in C#, is there a way to

  1. Get the memory address stored in a reference type variable?
  2. Get the memory address of a variable?


int i;
int* pi = &i;
  • How do you print out the hex value of pi?

For #2, the & operator will work in the same fashion as in C. If the variable is not on the stack, you may need to use a fixed statement to pin it down while you work so the garbage collector does not move it, though.

For #1, reference types are trickier: you'll need to use a GCHandle, and the reference type has to be blittable, i.e. have a defined memory layout and be bitwise copyable.

In order to access the address as a number, you can cast from pointer type to IntPtr (an integer type defined to be the same size as a pointer), and from there to uint or ulong (depending on the pointer size of the underlying machine).

using System;
using System.Runtime.InteropServices;

class Blittable
    int x;

class Program
    public static unsafe void Main()
        int i;
        object o = new Blittable();
        int* ptr = &i;
        IntPtr addr = (IntPtr)ptr;


        GCHandle h = GCHandle.Alloc(o, GCHandleType.Pinned);
        addr = h.AddrOfPinnedObject();

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  • 1
    #2, that is cool. but how can you get the memory address as a string. say int i; int* pi = &i; I cannot print it using Console.WriteLine(pi); I expect something like 0x0439ecc4 to be printed. Any clue? – Ray Lu Feb 26 '09 at 2:44
  • Console.WriteLine("0x" + pi.ToString("x") would print the hex value – Hamish Smith Feb 26 '09 at 3:32
  • @Hamish, pi.ToString("x") raise compilation error. "Operator '.' cannot be applied to operand of type 'int*'" – Ray Lu Feb 26 '09 at 4:14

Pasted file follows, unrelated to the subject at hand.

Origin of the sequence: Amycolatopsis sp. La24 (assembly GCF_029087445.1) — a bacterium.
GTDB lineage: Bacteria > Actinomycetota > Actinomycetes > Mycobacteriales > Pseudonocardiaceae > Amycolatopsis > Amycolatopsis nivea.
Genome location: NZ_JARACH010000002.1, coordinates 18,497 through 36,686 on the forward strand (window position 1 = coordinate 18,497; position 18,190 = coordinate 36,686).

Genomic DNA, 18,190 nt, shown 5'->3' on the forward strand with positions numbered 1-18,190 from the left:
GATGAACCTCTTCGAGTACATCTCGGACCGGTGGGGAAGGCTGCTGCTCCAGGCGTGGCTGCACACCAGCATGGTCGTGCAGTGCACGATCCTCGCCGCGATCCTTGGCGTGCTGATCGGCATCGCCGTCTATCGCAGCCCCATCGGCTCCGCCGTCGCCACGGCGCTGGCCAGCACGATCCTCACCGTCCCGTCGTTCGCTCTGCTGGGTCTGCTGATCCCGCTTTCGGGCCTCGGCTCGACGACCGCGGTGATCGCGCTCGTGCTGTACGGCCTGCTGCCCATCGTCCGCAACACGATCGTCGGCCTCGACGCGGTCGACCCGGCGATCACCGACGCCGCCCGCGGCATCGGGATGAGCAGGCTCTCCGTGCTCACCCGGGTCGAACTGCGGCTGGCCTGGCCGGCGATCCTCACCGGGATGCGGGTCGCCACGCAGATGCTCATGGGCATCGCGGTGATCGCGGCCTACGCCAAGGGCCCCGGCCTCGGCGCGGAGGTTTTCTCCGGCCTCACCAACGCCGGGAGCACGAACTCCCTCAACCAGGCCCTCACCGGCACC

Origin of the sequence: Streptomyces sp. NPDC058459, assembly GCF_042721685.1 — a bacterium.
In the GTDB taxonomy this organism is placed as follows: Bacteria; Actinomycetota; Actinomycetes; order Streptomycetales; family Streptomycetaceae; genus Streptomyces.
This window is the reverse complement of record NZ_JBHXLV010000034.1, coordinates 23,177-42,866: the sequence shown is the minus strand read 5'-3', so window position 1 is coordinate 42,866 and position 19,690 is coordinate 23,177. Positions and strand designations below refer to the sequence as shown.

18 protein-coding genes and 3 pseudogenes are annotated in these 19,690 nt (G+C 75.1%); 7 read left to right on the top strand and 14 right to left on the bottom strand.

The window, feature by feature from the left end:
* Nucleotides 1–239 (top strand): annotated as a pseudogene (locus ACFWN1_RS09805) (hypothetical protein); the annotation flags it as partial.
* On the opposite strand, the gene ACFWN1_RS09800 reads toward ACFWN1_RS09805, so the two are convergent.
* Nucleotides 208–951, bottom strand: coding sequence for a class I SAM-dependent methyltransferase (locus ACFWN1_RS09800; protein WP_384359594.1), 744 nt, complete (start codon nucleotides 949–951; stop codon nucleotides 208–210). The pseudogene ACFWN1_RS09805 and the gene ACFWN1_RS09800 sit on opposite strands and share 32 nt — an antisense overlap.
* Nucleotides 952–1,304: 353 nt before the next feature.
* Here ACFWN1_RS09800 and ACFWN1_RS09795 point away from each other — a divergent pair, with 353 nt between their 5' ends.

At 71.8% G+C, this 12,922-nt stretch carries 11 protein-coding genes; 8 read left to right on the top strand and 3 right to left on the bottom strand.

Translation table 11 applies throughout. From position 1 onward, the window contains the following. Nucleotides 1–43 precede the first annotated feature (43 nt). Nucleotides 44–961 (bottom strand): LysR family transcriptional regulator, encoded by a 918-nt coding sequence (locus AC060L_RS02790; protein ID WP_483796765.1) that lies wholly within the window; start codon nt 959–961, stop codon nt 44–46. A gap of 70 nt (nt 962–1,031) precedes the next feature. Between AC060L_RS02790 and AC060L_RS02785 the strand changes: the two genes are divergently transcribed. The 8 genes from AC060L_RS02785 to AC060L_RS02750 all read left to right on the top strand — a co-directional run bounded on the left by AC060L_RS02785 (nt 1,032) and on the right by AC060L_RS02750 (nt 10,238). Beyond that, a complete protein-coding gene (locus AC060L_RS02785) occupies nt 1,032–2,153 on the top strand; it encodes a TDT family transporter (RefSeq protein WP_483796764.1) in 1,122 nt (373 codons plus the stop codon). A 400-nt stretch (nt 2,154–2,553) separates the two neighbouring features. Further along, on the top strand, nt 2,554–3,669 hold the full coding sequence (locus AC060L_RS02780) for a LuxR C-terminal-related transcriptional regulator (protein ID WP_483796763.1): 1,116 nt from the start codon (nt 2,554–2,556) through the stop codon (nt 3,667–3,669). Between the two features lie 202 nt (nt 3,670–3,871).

• You need to use the "->" operator. pi->ToString() – rism Apr 18 '15 at 8:11
  • 1
    @rism, the OP wants the value of the pointer reinterpreted as an integer, not the value pointed to by the pointer. Casting int* to IntPtr allows it. – Jeffrey Hantin Apr 20 '15 at 22:15

Number 1 is not possible at all, you can't have a pointer to a managed object. However, you can use an IntPtr structure to get information about the address of the pointer in the reference:

GCHandle handle = GCHandle.Alloc(str, GCHandleType.Pinned);
IntPtr pointer = GCHandle.ToIntPtr(handle);
string pointerDisplay = pointer.ToString();

For number 2 you use the & operator:

int* p = &myIntVariable;

Pointers of course have to be done in a unsafe block, and you have to allow unsafe code in the project settings. If the variable is a local variable in a method, it's allocated on the stack so it's already fixed, but if the variable is a member of an object, you have to pin that object in memory using the fixed keyword so that it's not moved by the garbage collector.

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  • Weired, why code can not compile with string str = "hello"; string* ptr = str; ? any idea? – Ray Lu Feb 26 '09 at 2:50
  • My bad, that is actually not possible at all. You can't have a pointer to a managed object, you have to use an IntPtr. – Guffa Feb 26 '09 at 3:13
  • 6
    Why the downvote? If you don't say what it is that you don't like, it's rather pointless... – Guffa Dec 13 '09 at 14:48
  • GCHandle.ToIntPtr returns an internal representation of the handle itself, not the address of the object it points to. If you create multiple handles for the same object, GCHandle.ToIntPtr will return different results for each handle. It is GCHandle.AddrOfPinnedObject that returns the address of the object the handle points to. Please see GCHandle.ToIntPtr vs. GCHandle.AddrOfPinnedObject for more details. – Antosha Aug 21 '16 at 21:43

To answer your question most correctly:

#1 is possible but a bit tricky, and should be only done for debugging reasons:

object o = new object();
TypedReference tr = __makeref(o);
IntPtr ptr = **(IntPtr**)(&tr);

This works for any object and actually returns the internal pointer to the object in memory. Remember the address can change at any moment because of the GC, which likes to move objects across the memory.

#2 Pointers aren't objects and thus don't inherit ToString from them. You have to cast the pointer to IntPtr like so:

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